In a conversation with one of our elders who serves as a life group leader, he said, “Who hasn’t been victim of the bad question?” It’s so true. We have all heard the crickets when we asked a question that went nowhere. A question that shut down the conversation. Sometimes silence is a good thing to allow people to gather their thoughts, but sometimes we just don’t ask very good questions. Experiences like that lead to doubt and hesitation. Experiences like that cause people to be fearful of leading. I believe this training will not only help eliminate those types of questions but will also give our leaders tools to rephrase questions to get the conversation going again.
As a side benefit, I believe God orchestrated the timing of this training to give my counterpart and me the opportunity and structure to further our relationship. Neither of us knew going into this training in the spring of 2019 that our senior pastor would soon be leaving, and it would be critical for us to build a strong relationship. One of the biggest blessings of this training has been how we have gotten to know one another better and respect each other’s giftings more.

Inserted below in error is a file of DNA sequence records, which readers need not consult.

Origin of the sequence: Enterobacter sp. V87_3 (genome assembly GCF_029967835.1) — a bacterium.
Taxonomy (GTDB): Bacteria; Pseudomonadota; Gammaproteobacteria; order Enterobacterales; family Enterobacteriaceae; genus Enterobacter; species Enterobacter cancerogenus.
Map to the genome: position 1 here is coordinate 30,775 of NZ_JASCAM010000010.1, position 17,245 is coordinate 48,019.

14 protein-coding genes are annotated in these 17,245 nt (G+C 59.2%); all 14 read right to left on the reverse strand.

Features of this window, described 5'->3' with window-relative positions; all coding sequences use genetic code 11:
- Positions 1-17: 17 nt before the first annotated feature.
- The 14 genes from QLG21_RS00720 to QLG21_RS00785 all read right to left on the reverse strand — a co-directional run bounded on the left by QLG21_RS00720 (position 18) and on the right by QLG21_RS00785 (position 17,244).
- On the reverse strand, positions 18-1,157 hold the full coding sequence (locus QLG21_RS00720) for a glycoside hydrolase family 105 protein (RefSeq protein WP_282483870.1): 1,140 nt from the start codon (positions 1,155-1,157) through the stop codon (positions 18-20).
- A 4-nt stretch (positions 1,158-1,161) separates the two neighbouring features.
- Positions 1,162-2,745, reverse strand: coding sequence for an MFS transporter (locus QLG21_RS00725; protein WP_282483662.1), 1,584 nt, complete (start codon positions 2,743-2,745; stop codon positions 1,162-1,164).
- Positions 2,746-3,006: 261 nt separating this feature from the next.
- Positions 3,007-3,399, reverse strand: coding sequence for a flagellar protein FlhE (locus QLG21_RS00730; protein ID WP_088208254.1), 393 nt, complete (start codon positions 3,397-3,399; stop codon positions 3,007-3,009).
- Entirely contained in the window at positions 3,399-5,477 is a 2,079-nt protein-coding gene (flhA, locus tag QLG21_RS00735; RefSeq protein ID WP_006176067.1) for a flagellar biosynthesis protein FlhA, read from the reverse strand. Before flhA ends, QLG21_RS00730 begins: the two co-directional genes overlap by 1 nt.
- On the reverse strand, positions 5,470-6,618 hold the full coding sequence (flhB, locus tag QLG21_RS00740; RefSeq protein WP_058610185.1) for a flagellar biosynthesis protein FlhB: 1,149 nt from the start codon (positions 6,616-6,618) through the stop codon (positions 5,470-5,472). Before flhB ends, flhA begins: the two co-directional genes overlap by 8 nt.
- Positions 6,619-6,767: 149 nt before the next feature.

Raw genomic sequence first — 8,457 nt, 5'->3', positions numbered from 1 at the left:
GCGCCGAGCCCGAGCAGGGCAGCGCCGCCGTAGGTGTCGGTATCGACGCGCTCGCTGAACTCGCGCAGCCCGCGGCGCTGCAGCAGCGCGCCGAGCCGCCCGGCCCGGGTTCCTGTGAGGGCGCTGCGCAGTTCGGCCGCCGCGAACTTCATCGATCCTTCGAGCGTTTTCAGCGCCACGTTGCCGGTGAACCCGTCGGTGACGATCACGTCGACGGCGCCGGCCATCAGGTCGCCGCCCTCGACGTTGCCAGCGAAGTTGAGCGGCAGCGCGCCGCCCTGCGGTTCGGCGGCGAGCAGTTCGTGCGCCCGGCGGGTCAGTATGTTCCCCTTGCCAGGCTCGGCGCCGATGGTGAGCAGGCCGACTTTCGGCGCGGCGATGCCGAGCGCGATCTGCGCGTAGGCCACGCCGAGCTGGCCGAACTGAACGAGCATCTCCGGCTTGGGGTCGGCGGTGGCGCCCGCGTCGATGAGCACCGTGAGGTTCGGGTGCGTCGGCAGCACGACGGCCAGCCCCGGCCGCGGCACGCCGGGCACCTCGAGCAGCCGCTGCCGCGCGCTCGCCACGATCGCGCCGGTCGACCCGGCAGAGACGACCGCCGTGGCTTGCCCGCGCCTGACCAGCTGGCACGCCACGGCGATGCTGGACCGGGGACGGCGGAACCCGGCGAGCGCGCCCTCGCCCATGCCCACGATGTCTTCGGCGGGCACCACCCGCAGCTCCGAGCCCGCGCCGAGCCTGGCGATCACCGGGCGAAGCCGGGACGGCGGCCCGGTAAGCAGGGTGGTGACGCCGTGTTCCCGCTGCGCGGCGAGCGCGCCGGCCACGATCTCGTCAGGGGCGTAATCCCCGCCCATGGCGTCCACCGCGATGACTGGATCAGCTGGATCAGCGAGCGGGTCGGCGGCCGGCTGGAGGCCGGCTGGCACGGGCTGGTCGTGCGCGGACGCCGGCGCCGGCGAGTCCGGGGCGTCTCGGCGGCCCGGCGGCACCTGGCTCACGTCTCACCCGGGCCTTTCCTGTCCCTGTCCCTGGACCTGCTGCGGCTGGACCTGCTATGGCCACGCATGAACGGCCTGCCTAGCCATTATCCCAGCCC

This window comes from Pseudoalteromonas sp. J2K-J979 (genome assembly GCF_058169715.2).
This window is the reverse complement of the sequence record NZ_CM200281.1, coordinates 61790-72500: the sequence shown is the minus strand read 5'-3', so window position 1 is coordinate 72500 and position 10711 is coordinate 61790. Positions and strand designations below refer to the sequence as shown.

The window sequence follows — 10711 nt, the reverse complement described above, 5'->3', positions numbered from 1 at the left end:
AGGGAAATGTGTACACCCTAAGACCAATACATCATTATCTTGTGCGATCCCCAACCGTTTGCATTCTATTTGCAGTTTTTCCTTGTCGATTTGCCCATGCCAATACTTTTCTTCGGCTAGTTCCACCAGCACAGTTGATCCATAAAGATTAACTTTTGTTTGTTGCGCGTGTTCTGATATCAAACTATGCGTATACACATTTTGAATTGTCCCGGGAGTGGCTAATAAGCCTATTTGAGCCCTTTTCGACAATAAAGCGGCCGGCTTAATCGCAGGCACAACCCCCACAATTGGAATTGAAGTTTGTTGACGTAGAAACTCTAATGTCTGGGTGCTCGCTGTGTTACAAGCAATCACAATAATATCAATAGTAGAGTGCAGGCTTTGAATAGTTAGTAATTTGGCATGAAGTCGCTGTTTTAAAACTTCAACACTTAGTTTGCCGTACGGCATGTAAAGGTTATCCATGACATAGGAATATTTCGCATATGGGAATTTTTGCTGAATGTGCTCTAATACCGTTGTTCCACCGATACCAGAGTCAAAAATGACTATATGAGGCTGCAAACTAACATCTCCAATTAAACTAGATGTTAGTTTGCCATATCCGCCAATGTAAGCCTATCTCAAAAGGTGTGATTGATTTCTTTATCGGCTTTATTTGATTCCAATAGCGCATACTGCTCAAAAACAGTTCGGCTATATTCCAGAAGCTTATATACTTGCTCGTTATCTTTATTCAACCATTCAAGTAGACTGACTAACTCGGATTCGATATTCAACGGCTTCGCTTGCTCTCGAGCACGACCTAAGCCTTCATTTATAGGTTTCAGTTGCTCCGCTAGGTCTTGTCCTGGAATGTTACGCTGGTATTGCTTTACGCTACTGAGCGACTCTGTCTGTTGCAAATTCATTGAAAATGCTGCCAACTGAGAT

Our hope at Salem is to foster deeper friendships with one another and with Jesus. Healthy small groups are one of the best ways I know to see those hopes come true. Well-equipped leaders are much more likely to have vibrant, authentic, Bible-focused conversations that help us to learn more about ourselves, our God and others. May we continue to learn and grow in this area and may we help people connect to Jesus and people through our gatherings.
In what circles of your life might mutually agreed-upon guidelines serve a useful purpose?
How do you see an open-ended question facilitating group learning, in contrast to a yes/no or a leading (try to guess the answer) question?
What are some ways your own small groups/ministry groups could benefit from and implement these kinds of changes?
Life groups to life-giving groups
By Tom Smithson, Salem Evangelical Free Church, Fargo, N.D.
Several years ago, our church made a concerted effort to ramp up small groups. We had a variety of studies where the focus was Bible study. Too often, prayer requests and prayer time got pushed to the very end of the study. The groups lacked adequate time for meaningful caring and sharing. We also realized that if people were going to develop deeper friendships, they would need to get together at other times to do so. With the pace of our culture, that was going to be difficult.
As we looked to start life groups, we took our cues from the philosophy of “doing life together.” To that end, we suggested that life groups share a meal together before the Bible study and find a service area they could all do together once a month in lieu of the meal and study. Our hope was that this structure would draw people into the word together AND into one another’s lives. And it did. I would estimate that about half of the new life groups formed were successful and are still going today. Adding additional time for fellowship (the meal beforehand) and adding a common mission/activity greatly enhanced the Bible study experience. This success was good for some groups, but why was it not successful for others?